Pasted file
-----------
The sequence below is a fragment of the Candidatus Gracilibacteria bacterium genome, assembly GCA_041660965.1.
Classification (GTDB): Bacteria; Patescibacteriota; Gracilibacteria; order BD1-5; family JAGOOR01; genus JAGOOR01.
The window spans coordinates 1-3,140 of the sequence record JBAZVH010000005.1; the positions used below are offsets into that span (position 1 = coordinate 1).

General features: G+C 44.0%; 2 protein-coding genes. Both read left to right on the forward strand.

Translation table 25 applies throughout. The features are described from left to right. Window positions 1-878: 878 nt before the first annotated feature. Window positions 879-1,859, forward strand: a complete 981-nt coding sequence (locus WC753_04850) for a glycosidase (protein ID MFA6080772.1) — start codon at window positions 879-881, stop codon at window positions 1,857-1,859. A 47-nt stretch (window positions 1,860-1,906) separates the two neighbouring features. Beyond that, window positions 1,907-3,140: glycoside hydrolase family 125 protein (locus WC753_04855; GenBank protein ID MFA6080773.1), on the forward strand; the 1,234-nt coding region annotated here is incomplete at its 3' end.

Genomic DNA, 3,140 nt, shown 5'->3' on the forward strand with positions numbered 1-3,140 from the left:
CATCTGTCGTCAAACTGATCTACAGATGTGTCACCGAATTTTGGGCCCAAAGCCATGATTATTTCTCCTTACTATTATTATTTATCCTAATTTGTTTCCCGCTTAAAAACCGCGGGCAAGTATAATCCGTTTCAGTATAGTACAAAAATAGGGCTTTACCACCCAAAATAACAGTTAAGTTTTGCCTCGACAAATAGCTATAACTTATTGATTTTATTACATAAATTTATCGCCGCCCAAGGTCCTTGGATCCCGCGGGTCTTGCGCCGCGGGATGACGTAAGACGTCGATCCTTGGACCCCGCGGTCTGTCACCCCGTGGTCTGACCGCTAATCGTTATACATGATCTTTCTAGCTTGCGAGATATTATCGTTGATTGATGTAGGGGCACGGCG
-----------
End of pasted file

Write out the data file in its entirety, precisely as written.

The sequence below is a fragment of the Candidatus Gracilibacteria bacterium genome, assembly GCA_041660965.1.
Classification (GTDB): Bacteria; Patescibacteriota; Gracilibacteria; order BD1-5; family JAGOOR01; genus JAGOOR01.
The window spans coordinates 1-3,140 of the sequence record JBAZVH010000005.1; the positions used below are offsets into that span (position 1 = coordinate 1).

General features: G+C 44.0%; 2 protein-coding genes. Both read left to right on the forward strand.

Translation table 25 applies throughout. The features are described from left to right. Window positions 1-878: 878 nt before the first annotated feature. Window positions 879-1,859, forward strand: a complete 981-nt coding sequence (locus WC753_04850) for a glycosidase (protein ID MFA6080772.1) — start codon at window positions 879-881, stop codon at window positions 1,857-1,859. A 47-nt stretch (window positions 1,860-1,906) separates the two neighbouring features. Beyond that, window positions 1,907-3,140: glycoside hydrolase family 125 protein (locus WC753_04855; GenBank protein ID MFA6080773.1), on the forward strand; the 1,234-nt coding region annotated here is incomplete at its 3' end.

Genomic DNA, 3,140 nt, shown 5'->3' on the forward strand with positions numbered 1-3,140 from the left:
CATCTGTCGTCAAACTGATCTACAGATGTGTCACCGAATTTTGGGCCCAAAGCCATGATTATTTCTCCTTACTATTATTATTTATCCTAATTTGTTTCCCGCTTAAAAACCGCGGGCAAGTATAATCCGTTTCAGTATAGTACAAAAATAGGGCTTTACCACCCAAAATAACAGTTAAGTTTTGCCTCGACAAATAGCTATAACTTATTGATTTTATTACATAAATTTATCGCCGCCCAAGGTCCTTGGATCCCGCGGGTCTTGCGCCGCGGGATGACGTAAGACGTCGATCCTTGGACCCCGCGGTCTGTCACCCCGTGGTCTGACCGCTAATCGTTATACATGATCTTTCTAGCTTGCGAGATATTATCGTTGATTGATGTAGGGGCACGGCG